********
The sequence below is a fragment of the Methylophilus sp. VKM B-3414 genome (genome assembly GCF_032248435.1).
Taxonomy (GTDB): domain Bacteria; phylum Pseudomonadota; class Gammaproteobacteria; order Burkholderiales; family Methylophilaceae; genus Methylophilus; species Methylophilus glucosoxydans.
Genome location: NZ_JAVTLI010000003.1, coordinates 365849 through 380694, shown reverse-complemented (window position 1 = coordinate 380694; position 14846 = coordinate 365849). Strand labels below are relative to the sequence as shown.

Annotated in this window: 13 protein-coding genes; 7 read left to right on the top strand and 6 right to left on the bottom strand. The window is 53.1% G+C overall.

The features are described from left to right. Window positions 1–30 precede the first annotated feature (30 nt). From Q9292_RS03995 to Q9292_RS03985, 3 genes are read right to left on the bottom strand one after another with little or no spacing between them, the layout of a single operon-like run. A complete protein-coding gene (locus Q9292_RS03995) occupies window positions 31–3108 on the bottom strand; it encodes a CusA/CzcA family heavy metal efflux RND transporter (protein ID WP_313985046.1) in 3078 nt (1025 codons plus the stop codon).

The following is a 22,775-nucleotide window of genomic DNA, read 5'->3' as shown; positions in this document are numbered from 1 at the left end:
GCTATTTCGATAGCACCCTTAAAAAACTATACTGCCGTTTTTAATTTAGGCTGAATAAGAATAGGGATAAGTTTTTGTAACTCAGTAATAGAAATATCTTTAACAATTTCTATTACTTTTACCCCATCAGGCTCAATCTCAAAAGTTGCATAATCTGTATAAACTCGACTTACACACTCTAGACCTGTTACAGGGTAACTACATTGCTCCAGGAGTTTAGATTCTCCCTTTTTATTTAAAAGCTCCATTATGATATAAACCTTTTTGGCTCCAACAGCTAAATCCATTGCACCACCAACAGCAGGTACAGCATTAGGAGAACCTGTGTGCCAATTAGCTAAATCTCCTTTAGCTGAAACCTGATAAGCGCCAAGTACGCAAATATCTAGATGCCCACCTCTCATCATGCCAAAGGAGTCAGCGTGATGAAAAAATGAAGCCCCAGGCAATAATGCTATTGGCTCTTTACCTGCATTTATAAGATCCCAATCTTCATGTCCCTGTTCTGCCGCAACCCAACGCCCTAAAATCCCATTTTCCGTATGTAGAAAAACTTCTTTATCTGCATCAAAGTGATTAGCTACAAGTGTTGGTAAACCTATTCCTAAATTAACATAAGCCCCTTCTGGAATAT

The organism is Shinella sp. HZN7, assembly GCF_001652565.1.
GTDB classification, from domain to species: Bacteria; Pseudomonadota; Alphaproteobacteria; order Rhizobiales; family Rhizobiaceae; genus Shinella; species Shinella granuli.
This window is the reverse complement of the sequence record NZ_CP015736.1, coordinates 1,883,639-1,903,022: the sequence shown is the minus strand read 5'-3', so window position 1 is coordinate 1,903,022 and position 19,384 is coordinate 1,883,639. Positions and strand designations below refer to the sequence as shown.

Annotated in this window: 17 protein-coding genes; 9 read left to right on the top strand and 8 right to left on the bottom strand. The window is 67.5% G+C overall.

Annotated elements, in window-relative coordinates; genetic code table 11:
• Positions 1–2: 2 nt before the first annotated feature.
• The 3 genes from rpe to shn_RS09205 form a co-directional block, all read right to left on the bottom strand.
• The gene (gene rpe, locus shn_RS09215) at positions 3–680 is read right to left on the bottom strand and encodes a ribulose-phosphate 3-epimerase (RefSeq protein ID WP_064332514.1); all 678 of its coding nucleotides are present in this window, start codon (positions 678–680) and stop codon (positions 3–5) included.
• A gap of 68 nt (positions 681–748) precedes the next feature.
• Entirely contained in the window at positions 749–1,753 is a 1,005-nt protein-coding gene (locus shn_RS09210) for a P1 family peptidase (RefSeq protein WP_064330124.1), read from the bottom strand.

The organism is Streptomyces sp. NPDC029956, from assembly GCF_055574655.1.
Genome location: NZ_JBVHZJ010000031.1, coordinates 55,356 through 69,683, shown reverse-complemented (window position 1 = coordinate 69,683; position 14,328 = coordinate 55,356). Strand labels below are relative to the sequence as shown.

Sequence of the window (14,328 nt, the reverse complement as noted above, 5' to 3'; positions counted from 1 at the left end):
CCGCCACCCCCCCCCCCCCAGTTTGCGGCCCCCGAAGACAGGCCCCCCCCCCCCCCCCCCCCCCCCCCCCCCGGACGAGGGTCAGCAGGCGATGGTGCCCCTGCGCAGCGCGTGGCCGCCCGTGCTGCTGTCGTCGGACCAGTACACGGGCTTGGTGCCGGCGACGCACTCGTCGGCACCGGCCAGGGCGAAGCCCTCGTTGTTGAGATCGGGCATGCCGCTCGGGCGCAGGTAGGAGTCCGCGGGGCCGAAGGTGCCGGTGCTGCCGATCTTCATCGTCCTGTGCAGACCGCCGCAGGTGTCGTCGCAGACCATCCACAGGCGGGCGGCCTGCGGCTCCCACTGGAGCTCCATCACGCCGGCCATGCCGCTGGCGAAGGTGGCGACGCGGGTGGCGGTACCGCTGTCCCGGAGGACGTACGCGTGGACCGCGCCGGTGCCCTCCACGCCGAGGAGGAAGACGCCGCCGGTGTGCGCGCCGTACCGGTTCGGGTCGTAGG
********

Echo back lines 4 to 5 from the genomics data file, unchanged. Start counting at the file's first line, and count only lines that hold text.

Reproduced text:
Annotated in this window: 13 protein-coding genes; 7 read left to right on the top strand and 6 right to left on the bottom strand. The window is 53.1% G+C overall.

The features are described from left to right. Window positions 1–30 precede the first annotated feature (30 nt). From Q9292_RS03995 to Q9292_RS03985, 3 genes are read right to left on the bottom strand one after another with little or no spacing between them, the layout of a single operon-like run. A complete protein-coding gene (locus Q9292_RS03995) occupies window positions 31–3108 on the bottom strand; it encodes a CusA/CzcA family heavy metal efflux RND transporter (protein ID WP_313985046.1) in 3078 nt (1025 codons plus the stop codon).